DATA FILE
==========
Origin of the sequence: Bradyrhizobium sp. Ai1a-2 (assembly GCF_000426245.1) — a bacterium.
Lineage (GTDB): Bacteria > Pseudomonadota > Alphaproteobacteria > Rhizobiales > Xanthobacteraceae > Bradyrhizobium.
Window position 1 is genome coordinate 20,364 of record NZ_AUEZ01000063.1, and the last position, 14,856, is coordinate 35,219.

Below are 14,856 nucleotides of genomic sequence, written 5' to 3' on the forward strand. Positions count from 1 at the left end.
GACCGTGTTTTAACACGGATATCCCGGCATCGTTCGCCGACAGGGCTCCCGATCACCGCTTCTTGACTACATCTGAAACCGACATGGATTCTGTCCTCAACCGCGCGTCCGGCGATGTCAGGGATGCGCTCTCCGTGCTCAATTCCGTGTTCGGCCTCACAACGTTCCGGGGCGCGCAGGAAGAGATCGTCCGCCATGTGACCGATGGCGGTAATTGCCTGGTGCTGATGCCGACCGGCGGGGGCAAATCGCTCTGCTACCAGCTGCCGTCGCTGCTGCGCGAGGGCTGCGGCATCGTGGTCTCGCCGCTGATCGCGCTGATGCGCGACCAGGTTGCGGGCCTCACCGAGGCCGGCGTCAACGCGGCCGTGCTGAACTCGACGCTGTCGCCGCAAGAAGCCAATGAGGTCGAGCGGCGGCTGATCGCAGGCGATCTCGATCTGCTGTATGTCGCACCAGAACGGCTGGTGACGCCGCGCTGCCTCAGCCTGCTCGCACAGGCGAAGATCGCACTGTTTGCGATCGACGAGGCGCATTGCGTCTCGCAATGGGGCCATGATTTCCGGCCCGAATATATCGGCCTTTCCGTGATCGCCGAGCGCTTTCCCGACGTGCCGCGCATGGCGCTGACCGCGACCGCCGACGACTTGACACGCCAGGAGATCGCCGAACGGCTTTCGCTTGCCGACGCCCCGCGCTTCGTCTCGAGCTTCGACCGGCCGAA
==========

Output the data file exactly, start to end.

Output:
Origin of the sequence: Bradyrhizobium sp. Ai1a-2 (assembly GCF_000426245.1) — a bacterium.
Lineage (GTDB): Bacteria > Pseudomonadota > Alphaproteobacteria > Rhizobiales > Xanthobacteraceae > Bradyrhizobium.
Window position 1 is genome coordinate 20,364 of record NZ_AUEZ01000063.1, and the last position, 14,856, is coordinate 35,219.

Below are 14,856 nucleotides of genomic sequence, written 5' to 3' on the forward strand. Positions count from 1 at the left end.
GACCGTGTTTTAACACGGATATCCCGGCATCGTTCGCCGACAGGGCTCCCGATCACCGCTTCTTGACTACATCTGAAACCGACATGGATTCTGTCCTCAACCGCGCGTCCGGCGATGTCAGGGATGCGCTCTCCGTGCTCAATTCCGTGTTCGGCCTCACAACGTTCCGGGGCGCGCAGGAAGAGATCGTCCGCCATGTGACCGATGGCGGTAATTGCCTGGTGCTGATGCCGACCGGCGGGGGCAAATCGCTCTGCTACCAGCTGCCGTCGCTGCTGCGCGAGGGCTGCGGCATCGTGGTCTCGCCGCTGATCGCGCTGATGCGCGACCAGGTTGCGGGCCTCACCGAGGCCGGCGTCAACGCGGCCGTGCTGAACTCGACGCTGTCGCCGCAAGAAGCCAATGAGGTCGAGCGGCGGCTGATCGCAGGCGATCTCGATCTGCTGTATGTCGCACCAGAACGGCTGGTGACGCCGCGCTGCCTCAGCCTGCTCGCACAGGCGAAGATCGCACTGTTTGCGATCGACGAGGCGCATTGCGTCTCGCAATGGGGCCATGATTTCCGGCCCGAATATATCGGCCTTTCCGTGATCGCCGAGCGCTTTCCCGACGTGCCGCGCATGGCGCTGACCGCGACCGCCGACGACTTGACACGCCAGGAGATCGCCGAACGGCTTTCGCTTGCCGACGCCCCGCGCTTCGTCTCGAGCTTCGACCGGCCGAA